Five Tips for Building Mindful Communication

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Five Tips for Building Mindful Communication

Being in a relationship has its ups and downs. The same can be said about having a family. When it comes to conflict in either area, the powerful impact communication can have in any relationship is widely agreed upon.

Ability to self-regulate facilitates healthy communication


A key component of being able to communicate effectively is our ability to self-regulate.

What does this mean? Essentially, this means how we are best able to manage our emotions. This might not seem like a completely foreign concept but what might be is the thing that often gets in the way, awareness.

It is the awareness of our values and beliefs and how those impact our expectations that’s often the culprit in creating communication blocks, emotional dysregulation, and ultimately conflict or even divorce.

In my work with couples, they often come to me expressing how angry they are that their partner didn’t care enough to do ‘x’ or forgot to do ‘y’ or messed up ‘z’. In some cases, the behaviors that their talking about might seem insignificant on the surface (like taking out the trash or loading the dishwasher) so when they actually do try to communicate and resolve the issue they don’t seem to get anywhere.

Why? Because they’re not talking about the real issue!

The real issue is what those things represent to them, the deeper meaning of what they symbolize. This is what we need to communicate and understand with our partner because honestly, no one really cares that much about the dishes.

“So how do we start to build that awareness?” you might ask. Well, here are a few tips to help get you on track.

1. When you are starting to feel angry towards your partner

Notice where you feel those sensations and how intense they are for you.

On a scale of 1 to 10, is it a 3 or a 7? This will help you start creating insight as to how significant the issue is and thus the importance of that value or belief behind it. Some things can be negotiated while others cannot.

If it’s a 10 every time, I may need to consider if this is a deal breaker.

2. Reorient yourself

Reorient yourself

Take time to honor whatever you’re experiencing by stepping back and attending to your own needs before  talking it out!

Communicating those deep thoughts and emotions can be heard enough as it is, much less while we’re in the midst of them. Chances are, doing so will likely only escalate things. Instead, reorient yourself.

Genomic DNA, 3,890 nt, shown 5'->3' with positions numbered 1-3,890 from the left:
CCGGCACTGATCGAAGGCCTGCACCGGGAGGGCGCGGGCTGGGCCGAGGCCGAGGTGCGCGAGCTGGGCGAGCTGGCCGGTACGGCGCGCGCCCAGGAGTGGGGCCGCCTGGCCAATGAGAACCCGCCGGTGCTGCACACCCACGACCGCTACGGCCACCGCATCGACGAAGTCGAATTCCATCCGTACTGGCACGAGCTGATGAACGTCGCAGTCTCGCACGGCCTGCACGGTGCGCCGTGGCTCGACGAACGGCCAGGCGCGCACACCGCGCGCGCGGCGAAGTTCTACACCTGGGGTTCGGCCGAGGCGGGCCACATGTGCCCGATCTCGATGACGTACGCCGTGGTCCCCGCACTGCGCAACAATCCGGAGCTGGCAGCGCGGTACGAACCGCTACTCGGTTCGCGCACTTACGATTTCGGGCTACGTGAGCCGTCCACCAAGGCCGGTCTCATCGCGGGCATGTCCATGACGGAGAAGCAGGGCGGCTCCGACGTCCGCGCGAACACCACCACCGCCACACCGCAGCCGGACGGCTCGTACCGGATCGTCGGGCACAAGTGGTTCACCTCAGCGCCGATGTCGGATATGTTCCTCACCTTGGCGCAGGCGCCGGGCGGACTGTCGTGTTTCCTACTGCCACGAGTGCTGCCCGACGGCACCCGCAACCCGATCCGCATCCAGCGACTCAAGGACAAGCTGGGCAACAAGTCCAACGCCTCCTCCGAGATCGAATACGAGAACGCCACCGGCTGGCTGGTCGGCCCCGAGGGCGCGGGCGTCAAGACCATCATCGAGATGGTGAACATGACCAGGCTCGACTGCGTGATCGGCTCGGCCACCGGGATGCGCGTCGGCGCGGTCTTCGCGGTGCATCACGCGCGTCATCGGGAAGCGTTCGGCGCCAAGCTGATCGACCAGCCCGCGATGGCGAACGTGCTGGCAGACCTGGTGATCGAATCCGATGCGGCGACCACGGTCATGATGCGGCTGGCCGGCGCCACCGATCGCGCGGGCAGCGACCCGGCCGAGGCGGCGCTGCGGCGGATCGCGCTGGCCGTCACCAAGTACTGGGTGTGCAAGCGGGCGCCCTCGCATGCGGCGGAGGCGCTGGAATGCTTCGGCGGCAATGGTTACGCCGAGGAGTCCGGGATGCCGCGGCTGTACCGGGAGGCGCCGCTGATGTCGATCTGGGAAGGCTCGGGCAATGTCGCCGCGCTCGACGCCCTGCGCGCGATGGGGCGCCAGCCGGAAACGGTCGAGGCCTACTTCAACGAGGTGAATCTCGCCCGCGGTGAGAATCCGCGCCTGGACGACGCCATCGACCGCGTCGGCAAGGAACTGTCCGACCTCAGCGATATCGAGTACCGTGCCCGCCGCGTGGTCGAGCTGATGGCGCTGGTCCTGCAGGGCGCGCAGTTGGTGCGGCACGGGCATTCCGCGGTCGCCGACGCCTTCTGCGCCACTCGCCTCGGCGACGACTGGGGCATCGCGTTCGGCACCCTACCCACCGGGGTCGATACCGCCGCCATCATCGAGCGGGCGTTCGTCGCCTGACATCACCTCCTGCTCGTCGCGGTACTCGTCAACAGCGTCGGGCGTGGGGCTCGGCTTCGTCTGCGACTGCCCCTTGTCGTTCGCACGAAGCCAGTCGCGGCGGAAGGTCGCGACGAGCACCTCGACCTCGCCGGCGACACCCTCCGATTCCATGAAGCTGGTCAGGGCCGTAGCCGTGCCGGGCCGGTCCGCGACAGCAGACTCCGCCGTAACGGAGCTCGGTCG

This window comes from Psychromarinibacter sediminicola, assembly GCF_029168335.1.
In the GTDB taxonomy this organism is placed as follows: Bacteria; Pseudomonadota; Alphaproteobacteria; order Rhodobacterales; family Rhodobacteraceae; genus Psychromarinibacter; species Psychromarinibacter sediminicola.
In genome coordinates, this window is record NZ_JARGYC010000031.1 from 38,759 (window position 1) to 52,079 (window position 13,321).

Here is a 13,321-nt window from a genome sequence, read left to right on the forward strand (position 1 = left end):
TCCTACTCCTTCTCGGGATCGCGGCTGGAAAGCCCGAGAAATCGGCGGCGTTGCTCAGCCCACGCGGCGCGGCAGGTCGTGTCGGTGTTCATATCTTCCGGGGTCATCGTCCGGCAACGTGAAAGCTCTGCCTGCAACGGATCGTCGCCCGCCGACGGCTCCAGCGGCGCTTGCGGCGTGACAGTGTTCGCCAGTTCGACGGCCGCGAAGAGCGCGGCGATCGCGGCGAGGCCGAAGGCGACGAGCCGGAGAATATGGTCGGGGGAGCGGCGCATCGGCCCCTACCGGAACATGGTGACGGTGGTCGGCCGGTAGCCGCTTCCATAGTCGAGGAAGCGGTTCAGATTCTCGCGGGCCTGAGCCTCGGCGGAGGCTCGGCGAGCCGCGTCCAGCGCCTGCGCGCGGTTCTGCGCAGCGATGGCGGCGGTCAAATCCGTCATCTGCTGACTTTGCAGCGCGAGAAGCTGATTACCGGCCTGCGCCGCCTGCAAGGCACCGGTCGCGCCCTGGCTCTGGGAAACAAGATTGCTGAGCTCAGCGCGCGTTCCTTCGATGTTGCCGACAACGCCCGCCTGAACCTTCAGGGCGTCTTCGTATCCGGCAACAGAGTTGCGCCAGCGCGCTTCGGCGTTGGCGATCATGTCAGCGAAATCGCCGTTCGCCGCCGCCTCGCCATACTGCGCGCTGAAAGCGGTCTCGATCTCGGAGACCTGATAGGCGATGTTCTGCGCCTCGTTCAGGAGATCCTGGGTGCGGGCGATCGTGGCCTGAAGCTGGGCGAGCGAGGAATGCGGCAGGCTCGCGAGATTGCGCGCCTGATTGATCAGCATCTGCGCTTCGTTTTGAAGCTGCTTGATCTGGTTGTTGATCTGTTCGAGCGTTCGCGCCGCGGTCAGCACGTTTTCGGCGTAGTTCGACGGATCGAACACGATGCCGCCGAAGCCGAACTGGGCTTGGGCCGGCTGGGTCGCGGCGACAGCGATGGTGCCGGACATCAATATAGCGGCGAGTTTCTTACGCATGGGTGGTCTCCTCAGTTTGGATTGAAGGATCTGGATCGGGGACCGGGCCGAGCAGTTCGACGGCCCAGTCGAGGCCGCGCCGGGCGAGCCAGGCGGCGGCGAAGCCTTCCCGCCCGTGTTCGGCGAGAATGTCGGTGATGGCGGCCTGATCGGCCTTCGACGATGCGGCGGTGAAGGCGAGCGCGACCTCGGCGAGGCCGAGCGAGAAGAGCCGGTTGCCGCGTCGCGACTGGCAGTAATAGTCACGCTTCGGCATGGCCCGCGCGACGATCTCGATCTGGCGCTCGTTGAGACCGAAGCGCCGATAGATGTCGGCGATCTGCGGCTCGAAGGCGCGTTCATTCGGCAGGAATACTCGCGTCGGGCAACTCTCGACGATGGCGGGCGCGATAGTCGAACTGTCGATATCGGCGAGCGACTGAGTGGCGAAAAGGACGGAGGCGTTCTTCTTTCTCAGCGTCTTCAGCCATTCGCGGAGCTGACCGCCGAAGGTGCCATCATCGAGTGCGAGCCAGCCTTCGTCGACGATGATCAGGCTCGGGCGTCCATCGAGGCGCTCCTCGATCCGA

Things like deep breathing, grounding exercises, meditation, listening to bilateral music, and self-care, etc are all great ways to shift out of the fight, flight or freeze state and back into our logical/functional state.

3. Look back on the issue

Once you’ve had time to get regulated, look back on the issue and ask yourself what was the value or belief being challenged at that time?

Are the dishes a symbol for our teamwork in a relationship? Is the bigger issue that I’m feeling like my partner is not pulling their weight or was it more about them not doing the dishes because they worked late again.

Does this say to me, “You’re not my priority?” As you can see, the same behavior might mean something totally different at the root which is why it’s important to get clear on this before talking through it.

4. Ask for your partner’s input

After you’ve gone through the 1st three steps, you’re ready to prepare. Write down what you took from your reflection to share with your partner. For example, how upset you were on your scale and how does that connect to your value (i.e. how important it is and why).

Also, ask for your partner’s input on when a good time would be to have the discussion. Pick a time that will work well for both of you to allow for minimal distractions or additional triggers on either part.

5. When going through the conversation, be mindful and open

Your partner will have their own thoughts and feelings as well.

You want to attend to those but respectfully be clear that you’d like to share first.

Stay away from the word “you” as this can often send people on the defense which is not the goal.

The goal is feeling heard and hopefully create change! Instead, use “I” statements being sure to end with the request for a change in behavior. It’s all about how you can work together to resolve the issue.

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